One aphorism often attributed to Mark Twain is: “History never repeats itself, but it does often rhyme.” In other words, while details and circumstances may change, events similar in nature may repeat themselves. The current unrest on our nation’s college campuses remind me of similar events in 1968.

The ’68 college protests were in response to our country’s involvement in the Vietnam War. Current protests are about the war in Gaza between Israel and Hamas. Today’s protests have not risen to the same size and level of violence of those in ’68. Time will tell whether this remains true.

Both 1968 and 2024 are presidential election years. The popular vote in the 1968 presidential election was close. The electoral college vote, however, was not. Nixon defeated Humphrey by fewer than a million votes. This year’s election between President Biden and former President Trump also looks to be close, both in the popular and electoral college votes. The 1968 and 2024 elections share third-party candidates. In 1968, George Wallace, and this year, Robert F. Kennedy, Jr.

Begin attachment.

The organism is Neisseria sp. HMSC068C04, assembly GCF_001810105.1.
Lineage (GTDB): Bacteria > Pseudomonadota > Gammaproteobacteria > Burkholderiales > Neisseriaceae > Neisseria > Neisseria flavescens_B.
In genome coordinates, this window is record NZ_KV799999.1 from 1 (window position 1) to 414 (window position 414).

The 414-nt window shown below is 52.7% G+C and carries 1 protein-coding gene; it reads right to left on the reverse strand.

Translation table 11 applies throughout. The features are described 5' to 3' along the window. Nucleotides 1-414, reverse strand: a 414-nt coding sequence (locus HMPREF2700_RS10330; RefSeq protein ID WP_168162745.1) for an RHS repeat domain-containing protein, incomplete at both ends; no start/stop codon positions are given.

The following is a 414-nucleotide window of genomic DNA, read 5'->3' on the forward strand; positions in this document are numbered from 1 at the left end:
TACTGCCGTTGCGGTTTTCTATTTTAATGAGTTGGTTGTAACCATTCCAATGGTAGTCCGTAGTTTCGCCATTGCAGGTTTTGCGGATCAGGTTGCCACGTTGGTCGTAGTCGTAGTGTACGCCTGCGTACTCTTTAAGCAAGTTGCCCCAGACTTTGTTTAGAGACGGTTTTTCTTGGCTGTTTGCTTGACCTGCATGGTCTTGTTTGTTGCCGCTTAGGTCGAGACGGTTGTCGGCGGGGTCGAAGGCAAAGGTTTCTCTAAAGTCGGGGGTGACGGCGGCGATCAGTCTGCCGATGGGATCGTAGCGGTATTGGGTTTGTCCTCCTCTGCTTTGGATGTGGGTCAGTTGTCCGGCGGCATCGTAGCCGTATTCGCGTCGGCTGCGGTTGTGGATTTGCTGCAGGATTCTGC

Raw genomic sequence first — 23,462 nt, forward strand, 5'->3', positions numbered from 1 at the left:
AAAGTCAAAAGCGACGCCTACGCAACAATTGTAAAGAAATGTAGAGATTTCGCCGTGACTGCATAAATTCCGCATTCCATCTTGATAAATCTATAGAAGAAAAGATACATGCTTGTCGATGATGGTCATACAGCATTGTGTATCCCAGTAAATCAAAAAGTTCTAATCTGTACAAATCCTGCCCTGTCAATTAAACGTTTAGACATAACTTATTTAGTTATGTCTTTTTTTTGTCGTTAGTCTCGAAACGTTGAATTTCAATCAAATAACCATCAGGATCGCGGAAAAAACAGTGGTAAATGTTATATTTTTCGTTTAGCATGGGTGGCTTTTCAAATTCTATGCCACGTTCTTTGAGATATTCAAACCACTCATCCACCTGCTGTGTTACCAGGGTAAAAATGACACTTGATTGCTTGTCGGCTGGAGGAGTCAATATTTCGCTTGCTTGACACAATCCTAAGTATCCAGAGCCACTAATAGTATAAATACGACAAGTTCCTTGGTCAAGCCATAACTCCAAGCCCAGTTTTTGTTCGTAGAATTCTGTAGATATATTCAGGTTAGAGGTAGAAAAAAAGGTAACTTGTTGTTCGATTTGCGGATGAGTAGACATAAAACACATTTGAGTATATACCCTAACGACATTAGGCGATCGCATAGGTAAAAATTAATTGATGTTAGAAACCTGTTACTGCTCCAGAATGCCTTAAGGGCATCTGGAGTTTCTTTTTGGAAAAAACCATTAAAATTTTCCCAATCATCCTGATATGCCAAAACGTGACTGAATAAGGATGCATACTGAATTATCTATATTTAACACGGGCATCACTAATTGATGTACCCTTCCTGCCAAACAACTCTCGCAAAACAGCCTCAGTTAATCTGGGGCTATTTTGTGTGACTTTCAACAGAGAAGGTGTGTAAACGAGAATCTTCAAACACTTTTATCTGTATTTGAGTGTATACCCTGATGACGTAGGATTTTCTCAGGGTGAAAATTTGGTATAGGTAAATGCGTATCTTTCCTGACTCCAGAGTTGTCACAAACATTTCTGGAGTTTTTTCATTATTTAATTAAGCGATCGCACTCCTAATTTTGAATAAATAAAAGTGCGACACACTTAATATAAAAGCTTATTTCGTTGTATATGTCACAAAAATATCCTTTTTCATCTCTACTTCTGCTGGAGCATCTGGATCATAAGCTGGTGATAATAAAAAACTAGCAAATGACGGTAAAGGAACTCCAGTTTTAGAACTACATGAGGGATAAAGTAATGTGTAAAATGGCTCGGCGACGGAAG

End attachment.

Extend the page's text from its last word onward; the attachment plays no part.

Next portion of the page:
Will history “rhyme” regarding the 1968 and 2024 Democratic conventions? In 1968, the chaos at the Democratic convention helped shift votes to the “law and order” candidate, Nixon. In 2024, ironically, Trump is running as the “law and order” candidate. Should chaos and violence prevail at the Democratic convention, will this help Trump get elected?

Politicians in both parties will need to consider the events of 1968 in their respective strategies.

Samuel Rosenthal

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